The developer that in 2006 bought the site of the longstanding flea market known as the Antiques Garage for $42.7 million has filed plans with the city to build a hotel.
On June 16, Extell filed plans with the Department of Buildings for a 233,544-square-foot, 29-story hotel at 112 West 25th Street. The site is home to the Antiques Garage, a flea market founded in 1993 that Lynn Yaeger, then with The Village Voice, memorably described in 2003:
Here is what we love so much about the Garage (112 West 25th Street), where, by the way, you don’t have to pay to get in: Not only is the merchandise wildly eclectic, but because the place is damp and musty, it actually smells like England, the country with the best fleas in the world. On this particular Sunday, the lady who sells early-19th-century diamond jewelry is in her spot at the north end downstairs; if you don’t have $800 to spend today, a few feet from her is a table laden with costume jewelry, all of it $1. And the great thing is: Both these booths are doing a bang-up business.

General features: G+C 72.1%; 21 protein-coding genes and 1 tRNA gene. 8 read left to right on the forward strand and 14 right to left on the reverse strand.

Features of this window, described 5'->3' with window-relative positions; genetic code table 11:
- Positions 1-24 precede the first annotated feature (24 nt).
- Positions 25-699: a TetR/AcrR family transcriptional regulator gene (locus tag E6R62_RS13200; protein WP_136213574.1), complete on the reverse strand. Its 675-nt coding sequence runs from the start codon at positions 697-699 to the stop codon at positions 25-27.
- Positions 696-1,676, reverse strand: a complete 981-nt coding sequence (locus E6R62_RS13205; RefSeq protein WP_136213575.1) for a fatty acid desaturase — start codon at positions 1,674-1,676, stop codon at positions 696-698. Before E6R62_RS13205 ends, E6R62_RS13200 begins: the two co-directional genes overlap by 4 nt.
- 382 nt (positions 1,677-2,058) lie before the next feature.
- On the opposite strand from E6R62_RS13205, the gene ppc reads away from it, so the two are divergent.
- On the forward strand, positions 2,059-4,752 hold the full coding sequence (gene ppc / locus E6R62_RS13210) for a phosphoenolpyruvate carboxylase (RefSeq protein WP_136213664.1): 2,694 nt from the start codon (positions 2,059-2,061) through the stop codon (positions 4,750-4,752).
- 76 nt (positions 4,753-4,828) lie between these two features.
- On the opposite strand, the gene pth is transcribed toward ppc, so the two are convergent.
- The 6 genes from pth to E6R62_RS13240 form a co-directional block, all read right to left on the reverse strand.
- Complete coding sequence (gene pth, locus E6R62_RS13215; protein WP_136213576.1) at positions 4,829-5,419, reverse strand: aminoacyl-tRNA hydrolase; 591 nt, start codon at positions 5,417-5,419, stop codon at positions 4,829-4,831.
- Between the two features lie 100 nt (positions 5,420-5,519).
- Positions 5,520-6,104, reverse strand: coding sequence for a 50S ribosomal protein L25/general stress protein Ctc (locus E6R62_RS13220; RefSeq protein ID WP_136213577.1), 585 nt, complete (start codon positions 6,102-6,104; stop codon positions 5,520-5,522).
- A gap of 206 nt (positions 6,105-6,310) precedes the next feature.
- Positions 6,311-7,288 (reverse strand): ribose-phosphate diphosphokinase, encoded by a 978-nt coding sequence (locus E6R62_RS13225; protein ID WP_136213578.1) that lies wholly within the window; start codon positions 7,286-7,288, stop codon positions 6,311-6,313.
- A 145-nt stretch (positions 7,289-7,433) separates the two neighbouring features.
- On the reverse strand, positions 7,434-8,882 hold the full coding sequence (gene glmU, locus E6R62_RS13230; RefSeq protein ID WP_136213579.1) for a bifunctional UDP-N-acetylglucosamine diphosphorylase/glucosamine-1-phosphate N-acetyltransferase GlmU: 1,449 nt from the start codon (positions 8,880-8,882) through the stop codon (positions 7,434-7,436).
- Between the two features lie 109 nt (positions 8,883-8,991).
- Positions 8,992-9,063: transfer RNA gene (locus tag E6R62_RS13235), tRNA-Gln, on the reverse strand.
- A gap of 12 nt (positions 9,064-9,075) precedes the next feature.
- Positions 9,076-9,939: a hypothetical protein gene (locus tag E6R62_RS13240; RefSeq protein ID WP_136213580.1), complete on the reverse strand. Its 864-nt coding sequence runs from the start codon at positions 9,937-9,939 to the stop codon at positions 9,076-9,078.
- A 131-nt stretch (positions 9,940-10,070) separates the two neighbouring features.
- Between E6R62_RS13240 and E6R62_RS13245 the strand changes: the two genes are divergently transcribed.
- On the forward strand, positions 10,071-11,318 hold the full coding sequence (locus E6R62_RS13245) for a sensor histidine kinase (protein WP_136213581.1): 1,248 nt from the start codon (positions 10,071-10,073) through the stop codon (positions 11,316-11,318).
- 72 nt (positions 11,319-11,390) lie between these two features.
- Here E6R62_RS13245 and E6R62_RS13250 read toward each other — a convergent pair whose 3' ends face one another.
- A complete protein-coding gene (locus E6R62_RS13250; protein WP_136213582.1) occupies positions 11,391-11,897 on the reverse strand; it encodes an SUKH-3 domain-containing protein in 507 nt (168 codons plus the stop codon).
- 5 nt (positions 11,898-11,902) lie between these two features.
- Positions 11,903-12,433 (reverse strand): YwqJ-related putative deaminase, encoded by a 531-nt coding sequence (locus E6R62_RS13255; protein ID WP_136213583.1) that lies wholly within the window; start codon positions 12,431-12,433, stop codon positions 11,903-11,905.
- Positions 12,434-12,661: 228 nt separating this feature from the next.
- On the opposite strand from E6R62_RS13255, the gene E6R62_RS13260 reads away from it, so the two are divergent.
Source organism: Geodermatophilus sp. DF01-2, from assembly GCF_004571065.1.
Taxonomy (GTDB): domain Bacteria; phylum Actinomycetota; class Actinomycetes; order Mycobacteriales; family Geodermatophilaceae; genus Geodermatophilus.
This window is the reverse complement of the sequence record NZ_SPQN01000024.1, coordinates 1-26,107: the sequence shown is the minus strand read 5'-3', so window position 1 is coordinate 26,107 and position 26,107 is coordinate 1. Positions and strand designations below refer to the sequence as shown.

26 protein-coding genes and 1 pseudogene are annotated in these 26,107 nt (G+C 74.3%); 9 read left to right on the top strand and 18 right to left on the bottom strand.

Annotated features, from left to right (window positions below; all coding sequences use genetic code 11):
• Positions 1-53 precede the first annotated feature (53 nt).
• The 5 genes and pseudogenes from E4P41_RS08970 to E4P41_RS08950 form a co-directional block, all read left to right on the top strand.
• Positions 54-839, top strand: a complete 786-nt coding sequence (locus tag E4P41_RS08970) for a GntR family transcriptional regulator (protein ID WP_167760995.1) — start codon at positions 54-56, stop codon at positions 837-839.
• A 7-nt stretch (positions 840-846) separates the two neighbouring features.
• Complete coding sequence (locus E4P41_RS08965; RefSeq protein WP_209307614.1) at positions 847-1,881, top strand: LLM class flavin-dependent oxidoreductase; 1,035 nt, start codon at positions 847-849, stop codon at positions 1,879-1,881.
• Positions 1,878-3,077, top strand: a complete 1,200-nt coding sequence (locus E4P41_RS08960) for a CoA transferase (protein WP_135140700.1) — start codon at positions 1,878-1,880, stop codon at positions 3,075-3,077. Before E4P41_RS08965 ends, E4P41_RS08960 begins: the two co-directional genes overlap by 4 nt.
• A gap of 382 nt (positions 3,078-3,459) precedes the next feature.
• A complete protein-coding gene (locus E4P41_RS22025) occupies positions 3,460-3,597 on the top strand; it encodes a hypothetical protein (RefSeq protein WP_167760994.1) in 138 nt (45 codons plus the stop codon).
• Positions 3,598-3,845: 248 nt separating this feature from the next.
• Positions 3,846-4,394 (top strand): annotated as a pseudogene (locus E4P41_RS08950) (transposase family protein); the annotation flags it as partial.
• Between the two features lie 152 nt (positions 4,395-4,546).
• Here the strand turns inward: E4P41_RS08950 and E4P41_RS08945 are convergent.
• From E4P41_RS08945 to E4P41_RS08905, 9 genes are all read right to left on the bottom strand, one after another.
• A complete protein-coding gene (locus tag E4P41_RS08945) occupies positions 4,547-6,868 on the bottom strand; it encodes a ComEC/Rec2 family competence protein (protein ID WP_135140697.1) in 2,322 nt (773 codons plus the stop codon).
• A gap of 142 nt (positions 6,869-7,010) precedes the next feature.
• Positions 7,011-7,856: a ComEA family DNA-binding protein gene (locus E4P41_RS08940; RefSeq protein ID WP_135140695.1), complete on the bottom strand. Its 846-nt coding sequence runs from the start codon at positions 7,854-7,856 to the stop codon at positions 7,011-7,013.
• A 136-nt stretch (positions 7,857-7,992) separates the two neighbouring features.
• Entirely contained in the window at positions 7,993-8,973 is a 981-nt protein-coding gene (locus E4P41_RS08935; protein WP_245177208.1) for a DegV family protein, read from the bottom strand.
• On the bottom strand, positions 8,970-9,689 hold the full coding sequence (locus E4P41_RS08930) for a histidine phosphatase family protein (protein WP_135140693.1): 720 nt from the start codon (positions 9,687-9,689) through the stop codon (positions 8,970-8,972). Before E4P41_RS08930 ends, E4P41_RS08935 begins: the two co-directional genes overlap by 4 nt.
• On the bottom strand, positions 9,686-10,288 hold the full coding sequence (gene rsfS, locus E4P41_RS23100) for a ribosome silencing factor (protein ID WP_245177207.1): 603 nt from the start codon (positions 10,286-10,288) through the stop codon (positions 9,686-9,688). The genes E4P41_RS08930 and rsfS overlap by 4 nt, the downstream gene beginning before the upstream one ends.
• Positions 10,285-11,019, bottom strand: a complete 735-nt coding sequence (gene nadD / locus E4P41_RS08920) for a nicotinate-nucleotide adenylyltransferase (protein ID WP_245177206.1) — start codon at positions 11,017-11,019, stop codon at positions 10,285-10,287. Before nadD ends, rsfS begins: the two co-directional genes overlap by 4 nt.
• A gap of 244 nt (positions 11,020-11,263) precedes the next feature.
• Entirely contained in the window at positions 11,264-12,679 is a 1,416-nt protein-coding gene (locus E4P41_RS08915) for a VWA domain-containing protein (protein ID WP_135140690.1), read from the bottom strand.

Extell, headed by Gary Barnett, did not immediately respond to a request for comment. But it is quite possible that the developer is merely trying to get its plans approved before the updated and more stringent building code goes into effect on July 1.
“It’s news to me,” said Alan Boss, the owner of Antiques Garage, on Monday afternoon. “They haven’t said anything, and my relationship has been cordial with them.”
Mr. Boss’ situation at 112 West 25th has been the subject of some speculation for a while now. In July of 2007, Extell told him that he should plan to move once his lease expires in November 2008, according to Mr. Boss.
“Then in September I got a call that said that they were going to not be doing any building,” he added. Mr. Boss ended up getting a one-year lease extension, with a 90-day cancellation clause, which means that, should Extell decide to end his lease prematurely, it would give him at least three months lead time.
“I don’t see them or anyone, for that matter, putting a high-rise up, whether it’s for residential and/or hotel,” he said. “It doesn’t sound like anybody with much brains will put any good money after bad, if you will.”
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